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Keep the faith man, remember the only person on this earth you have to compare yourself to is you! Comparing yourself to others will only cause problems. Set realistic goals for yourself and try and accomplish them. When your check comes in remember the big guy upastairs first and them don't forget to pay yourself. That means to invest for your future by putting money in some form of investments that you can't get at easily. This avoids that Saturday tractor purchase!!!

Your line of work is not going to make you rich but you can do well by any standards Being an EMT is in my opinion a calling and takes a special person to do it well!

Are you a paramedic or EMT?

Don't rule out more education, it is a whole lot easier if it is something you are interested in doing, I am in that boat. I am not real motivated to do the school thing right now but have to get busy real soon! I am going to do a few more years in the AF and I want to teach school when I get a real job. I want teach elementary school. A very attainable goal but I have to do something to get there! Good luck and like I said keep the faith, you can do anything you put your mind to!

:cheers:
 

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Can't say enough about planning for your future now. Education opens many doors. My father always advocated getting an education asap. I finished college and immediately got my MBA a year later. Best thing he ever recommended to me.

He also advocated me taking my first $2,000 of wages from every year I worked since I was 15yrs old and putting it in an IRA. At 15, I was like "who cares about that." By the time I took my first financial management class in college and learned the value of compound interest, then I understood what he was trying to do. He was setting me up for my retirement.

From that point on, it has been invest, invest, invest. I want to retire younger and enjoy my self.

As he always said, work smarter, not harder.

I am now 31 yrs old with several hundred thousand squirreled away in my retirement account via my IRA contributions, and my 401K accounts (hint: max out if you can afford it). My first company out of college was Honeywell Corporation. They have a great 401K program. They allowed me to contribute 13% of your income to your 401K and they matched 5 or 6% dollar for dollar. That adds up really quick if you put it in the company stock, which in the mid 1990's was booming. That allowed me to leave that company after just three years with a hefty 401K account. I later put that into a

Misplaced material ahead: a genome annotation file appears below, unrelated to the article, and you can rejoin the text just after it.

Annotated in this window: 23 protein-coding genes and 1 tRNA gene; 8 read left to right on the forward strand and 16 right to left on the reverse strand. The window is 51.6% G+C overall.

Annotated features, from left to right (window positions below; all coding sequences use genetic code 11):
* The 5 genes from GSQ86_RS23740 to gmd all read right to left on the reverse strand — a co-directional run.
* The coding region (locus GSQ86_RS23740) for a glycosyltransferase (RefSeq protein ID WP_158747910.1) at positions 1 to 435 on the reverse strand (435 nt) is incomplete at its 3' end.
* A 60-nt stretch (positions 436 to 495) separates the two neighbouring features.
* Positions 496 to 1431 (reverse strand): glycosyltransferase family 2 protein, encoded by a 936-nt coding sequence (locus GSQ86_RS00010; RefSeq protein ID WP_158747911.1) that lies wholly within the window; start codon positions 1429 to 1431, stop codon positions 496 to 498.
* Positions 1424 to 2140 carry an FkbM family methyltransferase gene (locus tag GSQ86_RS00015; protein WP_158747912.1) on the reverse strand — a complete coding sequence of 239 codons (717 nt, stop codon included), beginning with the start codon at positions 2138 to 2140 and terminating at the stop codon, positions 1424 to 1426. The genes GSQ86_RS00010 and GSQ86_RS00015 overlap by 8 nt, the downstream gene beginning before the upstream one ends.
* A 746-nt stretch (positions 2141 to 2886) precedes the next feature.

rollover IRA, got hurt by the tech tumble, but it has been rebounding pretty well lately.
 

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I'm gonna be 48 soon. And I have those thoughts too, but it is counter-productive to dwell on it. You are continuing with your education and that is great. Education is hard to get, but once owned, it is easy to take with you every where you go. Don't get hung up on the materialistic stuff that the media tends to jam down our throats. Remember the media relies on advertising $$ to stay in business. You don't want to be working 2 jobs to pay for stuff you are never home to enjoy, and you don't want to be working 2 jobs and missing quality time with your family. Those are the 2 major pitfalls of our culture right now. I'm reprogramming myself to avoid the expensive gadgets and toys to lower my debt. And the last piece of advice is save at least $1 per week for retirement. More is better!, but if for now $1 is all you can do then do it. You can make it $2 next year.
 

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As some have touched on. Don't sweat the money. Famley is realy all that matters when you come down to it.
 

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We could all live by this philosophy.:D

Mayonnaise jar and the beer

When things in your life seem almost too much to handle, when 24 hours in a day are not enough, remember the mayonnaise jar...and the beer.